Jason Kidd reportedly a 'serious candidate' to coach Lakers, which makes zero sense

Jason Owens

On Sunday, ESPN’s Adrian Wojnarowski reported that Jason Kidd “will be among the serious coaching candidates” for the Los Angeles Lakers in the expected event that Luke Walton is fired after the season.

The news comes amid a report from ESPN’s Marc Spears that the University of California is pursuing Kidd, a former Golden Bear, for the coaching vacancy opened by the firing of Wyking Jones.

While Cal looking to a beloved former player who’s in the Hall of Fame and has NBA coaching experience makes sense, the Lakers’ reported interest in Kidd raises one pointed question.

Why are the Lakers considering hiring Kidd?

Aside from landing at least one of the summer’s free-agent whales, no decision looms larger for Lakers president of basketball operations Magic Johnson and his future with the team than hiring the next head coach.

Making Kidd that choice would be an uninspired decision and most likely a disaster in waiting. The Lakers will miss the playoffs this season in the first year with LeBron James. There is no more room for error.

The Bucks didn't thrive until Jason Kidd left Milwaukee. Why would the Lakers even consider him as head coach? (Getty)
The Bucks didn't thrive until Jason Kidd left Milwaukee. Why would the Lakers even consider him as head coach? (Getty)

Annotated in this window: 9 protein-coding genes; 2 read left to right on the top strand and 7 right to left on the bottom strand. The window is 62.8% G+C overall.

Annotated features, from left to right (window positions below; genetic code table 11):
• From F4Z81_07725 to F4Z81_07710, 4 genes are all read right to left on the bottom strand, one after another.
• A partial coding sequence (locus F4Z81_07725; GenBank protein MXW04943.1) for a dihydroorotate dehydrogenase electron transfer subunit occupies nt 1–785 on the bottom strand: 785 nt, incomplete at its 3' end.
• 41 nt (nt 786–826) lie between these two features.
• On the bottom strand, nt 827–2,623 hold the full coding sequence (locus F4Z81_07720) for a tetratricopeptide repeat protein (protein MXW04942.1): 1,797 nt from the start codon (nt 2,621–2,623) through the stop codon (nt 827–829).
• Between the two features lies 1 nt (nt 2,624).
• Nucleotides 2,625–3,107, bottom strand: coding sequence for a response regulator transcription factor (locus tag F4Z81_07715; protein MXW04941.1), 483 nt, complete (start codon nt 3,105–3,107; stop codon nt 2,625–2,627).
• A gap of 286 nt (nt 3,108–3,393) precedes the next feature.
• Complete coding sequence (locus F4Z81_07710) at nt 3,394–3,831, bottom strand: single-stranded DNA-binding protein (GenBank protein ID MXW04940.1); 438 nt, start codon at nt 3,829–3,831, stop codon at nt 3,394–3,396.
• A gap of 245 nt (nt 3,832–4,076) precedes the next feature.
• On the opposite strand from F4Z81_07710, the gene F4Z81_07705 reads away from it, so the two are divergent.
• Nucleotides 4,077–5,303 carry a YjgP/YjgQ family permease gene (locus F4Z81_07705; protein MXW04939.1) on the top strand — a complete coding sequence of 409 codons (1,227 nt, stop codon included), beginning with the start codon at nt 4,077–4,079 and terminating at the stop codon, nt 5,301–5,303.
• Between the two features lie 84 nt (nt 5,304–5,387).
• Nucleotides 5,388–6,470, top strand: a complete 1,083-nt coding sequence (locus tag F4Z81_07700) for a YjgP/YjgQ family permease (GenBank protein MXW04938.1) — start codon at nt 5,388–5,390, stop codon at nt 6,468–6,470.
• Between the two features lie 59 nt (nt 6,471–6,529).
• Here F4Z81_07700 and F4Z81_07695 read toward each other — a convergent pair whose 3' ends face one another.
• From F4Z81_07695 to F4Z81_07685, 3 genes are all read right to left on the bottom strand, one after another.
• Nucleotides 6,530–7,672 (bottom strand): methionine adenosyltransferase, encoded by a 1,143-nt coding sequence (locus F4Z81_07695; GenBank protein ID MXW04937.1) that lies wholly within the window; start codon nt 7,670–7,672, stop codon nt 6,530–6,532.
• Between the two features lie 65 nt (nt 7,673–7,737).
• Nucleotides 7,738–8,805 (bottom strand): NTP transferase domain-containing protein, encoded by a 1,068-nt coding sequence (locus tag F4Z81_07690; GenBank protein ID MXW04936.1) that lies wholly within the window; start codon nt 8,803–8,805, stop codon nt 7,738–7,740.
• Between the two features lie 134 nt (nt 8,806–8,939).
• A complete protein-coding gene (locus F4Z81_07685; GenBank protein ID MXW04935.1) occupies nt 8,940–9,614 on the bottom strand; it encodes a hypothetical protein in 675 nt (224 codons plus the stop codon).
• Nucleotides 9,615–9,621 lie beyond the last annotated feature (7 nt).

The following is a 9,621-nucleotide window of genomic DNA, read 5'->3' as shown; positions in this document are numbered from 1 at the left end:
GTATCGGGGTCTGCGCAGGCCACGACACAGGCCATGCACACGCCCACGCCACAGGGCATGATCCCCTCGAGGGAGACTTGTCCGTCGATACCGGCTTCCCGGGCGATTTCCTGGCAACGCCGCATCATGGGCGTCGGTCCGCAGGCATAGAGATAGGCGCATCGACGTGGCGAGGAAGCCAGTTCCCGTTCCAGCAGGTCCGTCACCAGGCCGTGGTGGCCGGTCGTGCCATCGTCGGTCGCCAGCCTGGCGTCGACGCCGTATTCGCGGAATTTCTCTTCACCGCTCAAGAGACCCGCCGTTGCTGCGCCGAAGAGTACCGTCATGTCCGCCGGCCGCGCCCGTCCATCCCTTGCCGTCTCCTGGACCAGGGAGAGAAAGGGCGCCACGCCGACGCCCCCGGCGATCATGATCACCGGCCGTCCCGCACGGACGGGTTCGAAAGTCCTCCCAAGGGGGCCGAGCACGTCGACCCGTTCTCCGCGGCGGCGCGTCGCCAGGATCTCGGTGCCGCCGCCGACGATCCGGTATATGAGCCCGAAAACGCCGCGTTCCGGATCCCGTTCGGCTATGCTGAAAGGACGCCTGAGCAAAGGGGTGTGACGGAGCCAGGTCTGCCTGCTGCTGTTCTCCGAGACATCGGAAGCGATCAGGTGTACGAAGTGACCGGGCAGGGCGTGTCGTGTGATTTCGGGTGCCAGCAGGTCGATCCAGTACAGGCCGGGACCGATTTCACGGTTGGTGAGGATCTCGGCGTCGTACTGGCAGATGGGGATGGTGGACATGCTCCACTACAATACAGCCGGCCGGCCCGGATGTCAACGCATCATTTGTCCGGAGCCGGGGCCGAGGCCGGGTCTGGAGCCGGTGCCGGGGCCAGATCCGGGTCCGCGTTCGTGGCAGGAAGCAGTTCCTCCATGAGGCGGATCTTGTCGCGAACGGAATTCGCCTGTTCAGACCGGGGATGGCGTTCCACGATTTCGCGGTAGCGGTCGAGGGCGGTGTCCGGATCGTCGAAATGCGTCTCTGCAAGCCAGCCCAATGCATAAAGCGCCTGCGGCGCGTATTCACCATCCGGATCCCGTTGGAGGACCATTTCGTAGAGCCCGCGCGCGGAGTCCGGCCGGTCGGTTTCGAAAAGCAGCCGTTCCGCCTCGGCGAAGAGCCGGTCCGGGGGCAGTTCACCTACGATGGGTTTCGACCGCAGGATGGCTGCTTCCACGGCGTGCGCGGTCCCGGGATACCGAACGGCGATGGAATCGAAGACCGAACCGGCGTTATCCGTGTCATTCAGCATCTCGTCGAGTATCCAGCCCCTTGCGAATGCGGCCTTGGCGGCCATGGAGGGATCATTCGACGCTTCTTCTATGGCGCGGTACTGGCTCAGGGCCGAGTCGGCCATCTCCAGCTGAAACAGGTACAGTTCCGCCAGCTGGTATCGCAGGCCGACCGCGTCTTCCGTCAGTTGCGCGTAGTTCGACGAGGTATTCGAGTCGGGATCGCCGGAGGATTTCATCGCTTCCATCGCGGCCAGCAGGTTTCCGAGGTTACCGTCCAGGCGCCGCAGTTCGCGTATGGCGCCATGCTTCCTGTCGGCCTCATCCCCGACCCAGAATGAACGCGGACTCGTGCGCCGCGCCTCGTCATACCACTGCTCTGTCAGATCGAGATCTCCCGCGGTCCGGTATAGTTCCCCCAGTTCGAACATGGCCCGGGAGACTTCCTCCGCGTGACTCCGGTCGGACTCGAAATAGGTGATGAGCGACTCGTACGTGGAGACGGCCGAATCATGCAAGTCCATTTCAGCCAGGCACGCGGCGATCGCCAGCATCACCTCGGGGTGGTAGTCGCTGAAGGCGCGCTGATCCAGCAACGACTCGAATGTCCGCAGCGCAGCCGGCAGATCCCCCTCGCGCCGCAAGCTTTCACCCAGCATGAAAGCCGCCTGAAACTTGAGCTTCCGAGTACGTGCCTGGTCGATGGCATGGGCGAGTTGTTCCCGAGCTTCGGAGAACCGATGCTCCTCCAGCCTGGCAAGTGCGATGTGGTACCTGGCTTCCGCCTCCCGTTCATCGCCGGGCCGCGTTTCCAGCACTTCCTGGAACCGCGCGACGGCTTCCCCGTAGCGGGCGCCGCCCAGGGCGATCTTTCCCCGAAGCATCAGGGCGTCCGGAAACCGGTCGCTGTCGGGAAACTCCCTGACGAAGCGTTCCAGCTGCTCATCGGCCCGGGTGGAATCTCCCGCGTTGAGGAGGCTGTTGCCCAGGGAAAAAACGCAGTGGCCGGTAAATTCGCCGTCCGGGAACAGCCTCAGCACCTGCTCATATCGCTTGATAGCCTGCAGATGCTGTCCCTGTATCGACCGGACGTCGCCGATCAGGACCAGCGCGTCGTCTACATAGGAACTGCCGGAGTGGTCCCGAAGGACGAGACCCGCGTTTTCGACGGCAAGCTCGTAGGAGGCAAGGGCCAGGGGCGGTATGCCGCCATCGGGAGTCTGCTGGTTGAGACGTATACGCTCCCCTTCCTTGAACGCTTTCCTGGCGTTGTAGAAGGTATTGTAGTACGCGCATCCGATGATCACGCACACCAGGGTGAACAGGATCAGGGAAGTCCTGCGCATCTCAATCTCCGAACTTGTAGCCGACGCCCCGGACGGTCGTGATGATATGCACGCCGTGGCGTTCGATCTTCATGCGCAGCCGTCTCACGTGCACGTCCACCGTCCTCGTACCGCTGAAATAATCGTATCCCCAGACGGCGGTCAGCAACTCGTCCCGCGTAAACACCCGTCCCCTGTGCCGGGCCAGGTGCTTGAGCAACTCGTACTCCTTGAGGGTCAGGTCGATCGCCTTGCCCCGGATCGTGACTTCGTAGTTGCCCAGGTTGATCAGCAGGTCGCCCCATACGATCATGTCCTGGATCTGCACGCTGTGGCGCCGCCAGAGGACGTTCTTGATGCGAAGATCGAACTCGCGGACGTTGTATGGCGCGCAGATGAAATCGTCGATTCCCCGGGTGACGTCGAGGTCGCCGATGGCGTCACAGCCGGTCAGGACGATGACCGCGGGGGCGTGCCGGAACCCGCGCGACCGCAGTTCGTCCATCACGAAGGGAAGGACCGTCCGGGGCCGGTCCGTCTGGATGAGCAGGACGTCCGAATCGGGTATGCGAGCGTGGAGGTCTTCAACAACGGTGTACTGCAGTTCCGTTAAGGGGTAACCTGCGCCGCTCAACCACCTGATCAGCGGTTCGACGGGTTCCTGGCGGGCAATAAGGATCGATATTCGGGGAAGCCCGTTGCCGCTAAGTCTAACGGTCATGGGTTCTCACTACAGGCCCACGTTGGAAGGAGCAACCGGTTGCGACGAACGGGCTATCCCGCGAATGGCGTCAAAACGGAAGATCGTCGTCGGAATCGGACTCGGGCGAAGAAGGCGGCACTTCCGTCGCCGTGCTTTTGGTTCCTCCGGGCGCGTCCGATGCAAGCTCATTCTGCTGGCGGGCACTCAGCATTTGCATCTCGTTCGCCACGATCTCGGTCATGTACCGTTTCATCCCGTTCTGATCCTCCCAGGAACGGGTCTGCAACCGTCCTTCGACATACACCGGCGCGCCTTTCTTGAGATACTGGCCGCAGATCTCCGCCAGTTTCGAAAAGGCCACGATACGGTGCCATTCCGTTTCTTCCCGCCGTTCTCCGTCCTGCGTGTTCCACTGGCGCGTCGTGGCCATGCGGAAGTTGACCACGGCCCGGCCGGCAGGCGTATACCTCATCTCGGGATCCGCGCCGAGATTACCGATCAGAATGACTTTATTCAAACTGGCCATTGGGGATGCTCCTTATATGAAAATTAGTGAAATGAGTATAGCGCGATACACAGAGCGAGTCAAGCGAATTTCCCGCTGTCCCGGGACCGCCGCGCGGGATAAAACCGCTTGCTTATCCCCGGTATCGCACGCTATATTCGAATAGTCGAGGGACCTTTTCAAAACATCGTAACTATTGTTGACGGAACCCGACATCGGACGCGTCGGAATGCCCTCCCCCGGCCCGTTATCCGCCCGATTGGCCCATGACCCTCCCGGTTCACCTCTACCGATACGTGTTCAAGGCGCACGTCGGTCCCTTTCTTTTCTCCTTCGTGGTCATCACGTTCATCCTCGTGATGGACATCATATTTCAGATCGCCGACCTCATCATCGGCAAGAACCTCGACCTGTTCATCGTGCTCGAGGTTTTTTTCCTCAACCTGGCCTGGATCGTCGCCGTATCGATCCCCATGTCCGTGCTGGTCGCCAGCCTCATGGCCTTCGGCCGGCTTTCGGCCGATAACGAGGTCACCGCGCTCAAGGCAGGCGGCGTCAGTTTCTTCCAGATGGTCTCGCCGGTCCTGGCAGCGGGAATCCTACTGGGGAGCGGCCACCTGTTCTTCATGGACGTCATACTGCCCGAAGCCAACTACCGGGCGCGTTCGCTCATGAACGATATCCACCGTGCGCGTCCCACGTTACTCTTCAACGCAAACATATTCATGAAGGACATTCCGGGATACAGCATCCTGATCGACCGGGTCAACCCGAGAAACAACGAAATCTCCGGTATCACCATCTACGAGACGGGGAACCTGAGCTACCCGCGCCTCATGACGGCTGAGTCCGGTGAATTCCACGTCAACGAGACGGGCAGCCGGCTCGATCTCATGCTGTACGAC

Kidd’s not-so-great NBA coaching résumé

Kidd’s coaching résumé includes a 183-190 record over 4 1/2 seasons with the Brooklyn Nets and Milwaukee Bucks.

The greatest success he had in that time was turning around a 10-21 start in his debut with the Nets to finish the season 44-38. The result of that season was a failed power grab by Kidd that ended in an unusual trade to the Milwaukee Bucks.

As was often the case during his playing career, Kidd left an organization with bridges thoroughly burned behind him.

Bucks underwhelmed until Kidd left

Kidd then spent 3 1/2 seasons on the Bucks sideline. He compiled a 139-152 record during that tenure before being unceremoniously fired midway through his fourth season.

Kidd’s Bucks failed to win a playoff series as he was criticized for an old-school, hard-nosed approach that alienated players. Instead of accepting his part in the Bucks’ shortcomings, he often pointed to the youth of the team as the source of its problems.

He was criticized for lack of innovation on the court and failed to advance the fortunes of a team with one of the best young cores in the NBA led by Giannis Antetokounmpo. The Bucks fired Kidd after a 23-22 start last season.

Bucks now thriving under Budenholzer

Under first-year coach Mike Budenholzer, the Bucks are off to an NBA-best 54-19 start and are a legitimate threat to win the NBA title. Budenholzer’s revamped scheme built to spread the floor and surround Antetokounmpo with 3-point shooters has given Milwaukee’s young star room to grow as an MVP candidate.

It looks a lot like the transformation that happened in Golden State when Steve Kerr helped turn a good team coached by Mark Jackson into a great one. It doesn’t reflect well on Kidd.

Kidd lost his job leading a team full of young, developing talent, a situation not completely unlike what the Lakers are facing.

So, again. Why would the Lakers consider handing Kidd the keys with the stakes in Los Angeles so high? Johnson needs to find a better answer.

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